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Rainwater Harvesting

Rainwater Harvesting is the practice of embracing/capturing precipitation and sharing/using it as close as possible to where it falls. The process mimics intact and healthy ecosystems, which naturally infiltrate rainwater into the soil and cycle it through myriad life forms. Instead of sealing and dehydrating the landscape with impervious pavement, convex shapes, or removal of perennial vegetation—all practices which drain the gift of rainwater away, as most modern cities, suburbs, farms, and home landscapes do—harvesting accepts rain and allows it to follow its natural path to productivity.

Precipitation (rain, hail, sleet, and snowfall) is the primary source of fresh water within our planet’s hydrologic cycle. This precipitation, or “rain,” supplies all secondary sources of water including groundwater and surface water in creeks, rivers, and lakes. If consistently pumped or drained faster than they are replenished, these secondary sources eventually cease to exist. Though these secondary water sources can rebound if their rate of natural replenishment from precipitation is able to again exceed the rate at which they are pumped/extracted or drained.

Precipitation is naturally distilled through evaporation prior to cloud formation and thus is one of our purest sources of water. Rainwater is known as “sweet water” around the world because it lacks the salts found in ground and surface waters.

Pure rainwater.
Also know as sweet water due to its lack of salts.
Reproduced with permission from Rainwater Harvesting for Drylands and Beyond, Volume 1, 3rd Edition. Illustration by Joe Marshall

Rain is considered soft due to the lack of calcium carbonate or magnesium in solution, and is excellent for cooking, washing, and saving energy. Much of our ground and surface water is hard due to the calcium and magnesium compounds that dissolve as water runs through or over soil. These compounds deposit on or in cookware, pipes, and water heaters forming white “scale” that inhibits heat conductionand shortens pipe and appliance life. Using rainwater instead saves energy and maintenance costs, and can prolong the life of water heaters and pipes. Rainwater use also reduces detergent and soap requirements, and eliminates soap scum, hardness deposits, and the need for a water softener (sometimes required with well water systems), besides being a natural hair conditioner.

Rainwater is a natural fertilizer. According to cooperative extension agent John Begeman, rain contains sulfur—important in the formation of plant amino acids, and it contains beneficial microorganisms and mineral nutrients collected from dust in the air— important for plant growth. Rainwater also contains nitrogen, which triggers the greening of plants. During storms, lightning strikes enable atmospheric nitrogen to combine with hydrogen or oxygen to form ammonium and nitrate, two forms of nitrogen that go into solution in atmospheric moisture and can be used by plants.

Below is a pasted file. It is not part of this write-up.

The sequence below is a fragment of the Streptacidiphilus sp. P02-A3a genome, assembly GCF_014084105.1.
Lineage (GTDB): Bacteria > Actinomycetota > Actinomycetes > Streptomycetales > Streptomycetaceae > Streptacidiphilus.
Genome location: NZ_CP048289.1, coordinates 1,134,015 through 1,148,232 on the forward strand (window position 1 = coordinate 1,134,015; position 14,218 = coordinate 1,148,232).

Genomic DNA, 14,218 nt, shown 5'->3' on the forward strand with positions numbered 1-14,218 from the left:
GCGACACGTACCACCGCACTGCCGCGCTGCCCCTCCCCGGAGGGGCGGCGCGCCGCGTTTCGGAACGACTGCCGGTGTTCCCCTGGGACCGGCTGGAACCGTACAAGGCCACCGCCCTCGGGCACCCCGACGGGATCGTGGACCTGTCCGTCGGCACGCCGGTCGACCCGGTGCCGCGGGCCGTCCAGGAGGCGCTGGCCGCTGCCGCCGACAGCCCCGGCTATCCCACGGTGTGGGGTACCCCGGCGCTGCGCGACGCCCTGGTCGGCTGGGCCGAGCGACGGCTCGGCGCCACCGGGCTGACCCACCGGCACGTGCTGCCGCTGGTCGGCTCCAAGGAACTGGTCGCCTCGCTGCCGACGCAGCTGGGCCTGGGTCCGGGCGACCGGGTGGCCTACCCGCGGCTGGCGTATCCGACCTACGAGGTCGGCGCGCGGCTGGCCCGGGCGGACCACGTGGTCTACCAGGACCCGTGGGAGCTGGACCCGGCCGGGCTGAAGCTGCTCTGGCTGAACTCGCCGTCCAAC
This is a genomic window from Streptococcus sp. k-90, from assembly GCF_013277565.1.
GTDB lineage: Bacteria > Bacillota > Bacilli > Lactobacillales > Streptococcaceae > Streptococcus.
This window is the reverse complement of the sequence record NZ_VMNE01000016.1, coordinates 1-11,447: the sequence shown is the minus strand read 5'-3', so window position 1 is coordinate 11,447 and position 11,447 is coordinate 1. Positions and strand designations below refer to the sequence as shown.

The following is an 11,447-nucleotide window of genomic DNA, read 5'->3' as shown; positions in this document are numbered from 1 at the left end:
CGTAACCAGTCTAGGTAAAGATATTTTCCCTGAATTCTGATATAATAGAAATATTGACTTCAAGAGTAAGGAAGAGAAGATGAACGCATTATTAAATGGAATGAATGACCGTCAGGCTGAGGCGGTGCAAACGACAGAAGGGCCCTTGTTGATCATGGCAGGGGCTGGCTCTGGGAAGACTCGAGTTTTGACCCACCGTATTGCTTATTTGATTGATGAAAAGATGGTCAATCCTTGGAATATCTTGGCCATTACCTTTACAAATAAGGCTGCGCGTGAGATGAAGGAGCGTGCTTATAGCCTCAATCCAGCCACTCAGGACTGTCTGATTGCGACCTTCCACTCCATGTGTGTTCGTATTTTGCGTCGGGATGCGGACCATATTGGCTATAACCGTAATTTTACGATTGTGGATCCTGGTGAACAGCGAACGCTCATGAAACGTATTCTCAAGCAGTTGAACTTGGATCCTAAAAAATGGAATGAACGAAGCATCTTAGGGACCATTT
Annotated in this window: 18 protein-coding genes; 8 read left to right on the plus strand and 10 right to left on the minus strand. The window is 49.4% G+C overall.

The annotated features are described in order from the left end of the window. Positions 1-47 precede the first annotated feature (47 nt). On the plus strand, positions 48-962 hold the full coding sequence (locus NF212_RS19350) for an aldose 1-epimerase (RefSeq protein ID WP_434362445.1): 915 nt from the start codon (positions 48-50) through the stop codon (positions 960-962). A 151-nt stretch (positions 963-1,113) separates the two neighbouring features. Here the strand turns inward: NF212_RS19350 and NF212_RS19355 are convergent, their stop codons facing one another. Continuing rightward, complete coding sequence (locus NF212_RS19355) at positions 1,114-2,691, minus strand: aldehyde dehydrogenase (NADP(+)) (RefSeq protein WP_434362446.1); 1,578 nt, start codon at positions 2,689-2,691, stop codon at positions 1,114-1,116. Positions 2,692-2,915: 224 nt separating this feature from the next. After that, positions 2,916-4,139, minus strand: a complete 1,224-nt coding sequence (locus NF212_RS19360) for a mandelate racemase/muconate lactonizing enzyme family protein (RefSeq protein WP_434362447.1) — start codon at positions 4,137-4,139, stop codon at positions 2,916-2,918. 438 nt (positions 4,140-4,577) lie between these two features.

Rainwater has the lowest salt content of natural fresh water sources so it is a superior water source for plants. Calcium, magnesium, potassium, and sodium salts are abundant in the earth’s crust. Soils with high salt concentrations inhibitplant growth by reducing vegetation’s ability to take up water and conduct photosynthesis. Soils high in sodium have a tendency to disperse—or lose their structure—resulting in poor water infiltration, and soil crusting, which restricts root penetration and impedes seedling emergence. As David Cleveland and Daniela Soleri write in Food From Dryland Gardens, “Salty soils occur naturally in arid areas where not enough rain falls to wash soluble salts down and out of the root zone. Irrigation [with surface or groundwater] makes the situation worse, since surface water and groundwater contain more salt than rainwater. Salt tends to build up in the soil as water is continually added through irrigation.”As long as the soil drains and enough rainwater is applied, rainwater can dilute these salts and flush them out of the root zone.

Rainwater comes to us free of charge. It falls from the sky and we don’t pay to pump it nor do we pay a utility company to deliver it. Yet, current management of household and community water resources does not reflect the true value of rain. Rather than treating it as our primary renew- able source of fresh water we typically treat rainwateras a nuisance, diverting it to the storm drain, drainage ditch, or pollutant-laden street. In its place we invest vast resources acquiring lower-quality, secondary sources of ground and surface water. Such contemporary water management contrasts sharply with many thousand-year old rainwater-harvesting traditions.

Rainwater is always free.
Reproduced with permission from Rainwater Harvesting for Drylands and Beyond, Volume 1, 3rd Edition. Illustration by Joe Marshall

As rainwater (precipitation) is the mother of all waters, and typically the water of highest quality, this website and its sister books promote water-harvesting systems that first and foremost harvest the rain, but which are also set up to harvest all other free, on-site waters.

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